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The Lincoln Assassination: Crime and Punishment, Myth and Memory A Lincoln Forum Book (The North's Civil War) Hardcover – June 7, 2010

4.0 out of 5 stars 1 customer review

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Editorial Reviews

From Publishers Weekly

In the fourth volume from scholarly collective the Lincoln Forum (following Lincoln Revisited), 10 contributors turn their attention to the 16th president's assassination. Editors Holzer and Williams collaborate on an interesting (and well-illustrated) look at popular engravings and prints portraying Lincoln's final hours, some of which put a crowd of 50 at Lincoln's deathbed, in a room large enough for no more than a half-dozen. Richard Sloan looks at Lincoln's funeral procession and his time lying in state in New York City, with interesting insight for amateur urban historians. Thomas Lowry's "Not Everybody Mourned Lincoln's Death" is vivid but narrow, focusing on the easily-grasped point that many Americans, on the heels of the Civil War, were glad to see Lincoln dead. Multiple articles look at the trial of John Wilkes Booth's conspirators, often disagreeing about which of the accused, convicted and hanged were actually guilty. Thomas R. Turner notes that as early as the 1860s, "historians were agonizing that... there was little left to be said" about Lincoln; while this collection does reinforce that idea, it also turns up enough unanswered or undecided questions to hold readers' interest and promise more scholarship to come. B&w illus.
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The nine essays in The Lincoln Assassination--all of them excellent--explore, in the words of the introduction, 'the legal, cultural, political, and even emotional consequences of the assassination.'-Henry Cohen

Unlike other scholars who couch assassin John Wilkes Booth's motivations in the politics of the time (his romanticization of the South and anguish at its perceived oppression), Holzer locates Booth's disenchantment within the bosom of the idiosyncratic, theatrical Booth clan.-Georgette Gouveia

Can there possibly be anything new to add to the millions of words already written about Abraham Lincoln's assassination and its aftermath? The answer is a resounding yes, and much of it is contained in this slim but enormously informative and thought-provoking volume. Exploring topics such as the identity of those who kept vigil at the President's deathbed, the joy that some Americans felt when they learned what Booth had done, and the character of the judge who presided over the conspirators' trial, this collection of essays offers welcome - and yes, new - insight into a tragedy whose history-shaping impact remains undiminished after 145 years.-Richard Moe, President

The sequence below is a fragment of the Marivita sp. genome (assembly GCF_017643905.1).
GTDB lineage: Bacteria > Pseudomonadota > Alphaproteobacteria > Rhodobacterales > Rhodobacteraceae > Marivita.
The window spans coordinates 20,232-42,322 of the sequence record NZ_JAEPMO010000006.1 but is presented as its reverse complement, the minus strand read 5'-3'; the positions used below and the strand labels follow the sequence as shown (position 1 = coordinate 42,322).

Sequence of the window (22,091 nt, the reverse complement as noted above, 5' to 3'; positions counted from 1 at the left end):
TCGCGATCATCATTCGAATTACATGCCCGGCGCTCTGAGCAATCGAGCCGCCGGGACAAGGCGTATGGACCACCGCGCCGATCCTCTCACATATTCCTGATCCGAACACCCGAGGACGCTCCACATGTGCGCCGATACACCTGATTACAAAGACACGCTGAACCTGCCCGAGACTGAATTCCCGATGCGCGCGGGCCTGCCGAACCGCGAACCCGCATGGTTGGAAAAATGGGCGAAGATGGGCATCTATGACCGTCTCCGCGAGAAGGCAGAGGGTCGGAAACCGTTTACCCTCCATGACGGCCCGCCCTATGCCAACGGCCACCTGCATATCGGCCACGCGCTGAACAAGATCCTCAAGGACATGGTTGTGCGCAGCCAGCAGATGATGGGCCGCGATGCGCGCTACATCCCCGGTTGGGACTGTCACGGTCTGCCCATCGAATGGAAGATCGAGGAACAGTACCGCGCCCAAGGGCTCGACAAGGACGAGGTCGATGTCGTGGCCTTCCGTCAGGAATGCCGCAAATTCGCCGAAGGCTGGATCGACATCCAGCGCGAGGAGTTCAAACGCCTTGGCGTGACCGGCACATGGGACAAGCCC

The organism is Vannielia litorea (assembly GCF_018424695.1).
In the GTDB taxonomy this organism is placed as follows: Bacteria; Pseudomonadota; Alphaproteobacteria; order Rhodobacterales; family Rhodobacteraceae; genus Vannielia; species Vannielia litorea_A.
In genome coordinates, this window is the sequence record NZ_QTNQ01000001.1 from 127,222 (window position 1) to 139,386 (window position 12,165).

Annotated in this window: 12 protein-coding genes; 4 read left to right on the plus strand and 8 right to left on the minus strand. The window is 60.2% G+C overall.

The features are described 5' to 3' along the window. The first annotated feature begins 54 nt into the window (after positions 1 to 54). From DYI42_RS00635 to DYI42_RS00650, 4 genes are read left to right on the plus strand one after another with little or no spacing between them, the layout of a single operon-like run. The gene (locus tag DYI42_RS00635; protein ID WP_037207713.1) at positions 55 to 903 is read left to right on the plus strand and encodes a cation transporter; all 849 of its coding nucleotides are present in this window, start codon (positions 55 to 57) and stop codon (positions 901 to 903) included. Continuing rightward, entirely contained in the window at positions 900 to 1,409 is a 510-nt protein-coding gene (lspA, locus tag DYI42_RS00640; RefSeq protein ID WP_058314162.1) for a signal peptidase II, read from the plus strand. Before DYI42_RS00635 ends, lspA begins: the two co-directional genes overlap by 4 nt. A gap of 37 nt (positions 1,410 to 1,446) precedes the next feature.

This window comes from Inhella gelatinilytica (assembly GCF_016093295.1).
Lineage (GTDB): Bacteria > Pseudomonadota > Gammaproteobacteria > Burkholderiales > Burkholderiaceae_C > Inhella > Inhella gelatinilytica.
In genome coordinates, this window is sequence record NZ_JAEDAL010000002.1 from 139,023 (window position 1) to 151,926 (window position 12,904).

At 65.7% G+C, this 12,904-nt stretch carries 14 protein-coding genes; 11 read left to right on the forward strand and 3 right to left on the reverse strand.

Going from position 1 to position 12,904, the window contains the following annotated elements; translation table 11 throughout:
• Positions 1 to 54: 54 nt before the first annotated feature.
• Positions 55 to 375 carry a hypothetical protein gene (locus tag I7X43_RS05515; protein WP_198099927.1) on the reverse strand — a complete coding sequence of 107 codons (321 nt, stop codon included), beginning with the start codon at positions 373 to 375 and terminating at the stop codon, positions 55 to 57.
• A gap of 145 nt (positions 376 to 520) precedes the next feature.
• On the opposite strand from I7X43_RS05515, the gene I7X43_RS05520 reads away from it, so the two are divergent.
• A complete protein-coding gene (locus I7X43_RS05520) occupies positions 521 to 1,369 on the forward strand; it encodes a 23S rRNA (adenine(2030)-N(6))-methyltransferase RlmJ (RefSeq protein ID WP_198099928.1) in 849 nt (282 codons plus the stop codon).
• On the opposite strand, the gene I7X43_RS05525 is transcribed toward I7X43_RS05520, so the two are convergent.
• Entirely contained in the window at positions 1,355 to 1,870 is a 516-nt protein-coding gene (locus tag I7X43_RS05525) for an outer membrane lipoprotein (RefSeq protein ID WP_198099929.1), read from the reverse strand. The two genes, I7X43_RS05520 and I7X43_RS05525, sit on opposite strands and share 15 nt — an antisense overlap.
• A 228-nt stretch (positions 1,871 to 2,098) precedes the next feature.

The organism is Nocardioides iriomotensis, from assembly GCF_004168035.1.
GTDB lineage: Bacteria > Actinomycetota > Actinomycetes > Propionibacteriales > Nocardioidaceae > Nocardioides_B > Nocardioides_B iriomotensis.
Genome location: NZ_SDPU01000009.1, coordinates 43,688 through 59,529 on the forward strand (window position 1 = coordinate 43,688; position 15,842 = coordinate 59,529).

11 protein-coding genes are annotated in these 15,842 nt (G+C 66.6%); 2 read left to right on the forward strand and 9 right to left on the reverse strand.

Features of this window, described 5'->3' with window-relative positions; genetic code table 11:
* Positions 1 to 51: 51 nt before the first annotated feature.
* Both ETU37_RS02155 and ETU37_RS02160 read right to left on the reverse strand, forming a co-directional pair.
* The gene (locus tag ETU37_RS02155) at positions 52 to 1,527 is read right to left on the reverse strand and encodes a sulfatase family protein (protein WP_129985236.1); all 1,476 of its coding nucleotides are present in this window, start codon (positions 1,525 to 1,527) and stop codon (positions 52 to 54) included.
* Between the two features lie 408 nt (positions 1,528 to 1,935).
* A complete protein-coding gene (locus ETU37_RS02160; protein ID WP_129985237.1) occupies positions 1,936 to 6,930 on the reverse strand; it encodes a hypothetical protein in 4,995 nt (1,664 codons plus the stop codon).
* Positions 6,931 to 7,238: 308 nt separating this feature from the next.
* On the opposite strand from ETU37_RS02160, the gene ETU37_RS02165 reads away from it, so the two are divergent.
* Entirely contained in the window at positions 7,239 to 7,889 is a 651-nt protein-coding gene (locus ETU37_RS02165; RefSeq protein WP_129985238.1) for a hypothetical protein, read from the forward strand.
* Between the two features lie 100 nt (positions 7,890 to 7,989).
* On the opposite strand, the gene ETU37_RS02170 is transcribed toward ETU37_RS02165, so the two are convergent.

"The volume serves as an introductory sampling of those unfamiliar with the work of these scholars." -The Journal of Southern History

"The appearance of these thoughtful essays is thus useful for no other reason than to separate myth from history." -H-CivWar


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Product Details

  • Series: The North's Civil War (Book 34)
  • Hardcover: 256 pages
  • Publisher: Fordham University Press; 1 edition (June 7, 2010)
  • Language: English
  • ISBN-10: 0823232263
  • ISBN-13: 978-0823232260
  • Product Dimensions: 9.1 x 1 x 6.2 inches
  • Shipping Weight: 13.6 ounces (View shipping rates and policies)
  • Average Customer Review: 4.0 out of 5 stars  See all reviews (1 customer review)
  • Amazon Best Sellers Rank: #2,303,065 in Books (See Top 100 in Books)

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By Christian Schlect VINE VOICE on May 30, 2010
Format: Hardcover Verified Purchase
The public memorialization of the death of Abraham Lincoln along with the trial of those who were accused of helping Booth carry out his infamous deed are at the core of this anthology.

As with almost any collection of this sort, some authors are better than others in terms of writing style. But all here are noted experts, and from each of these one can learn bits, at least, of interesting new information or different ways of evaluating the well-trod historical record.

For those who would like to learn more about John Surratt (the one who got away), I recommend "The Last Lincoln Conspirator" by Andrew C.A. Jampoler (2008).
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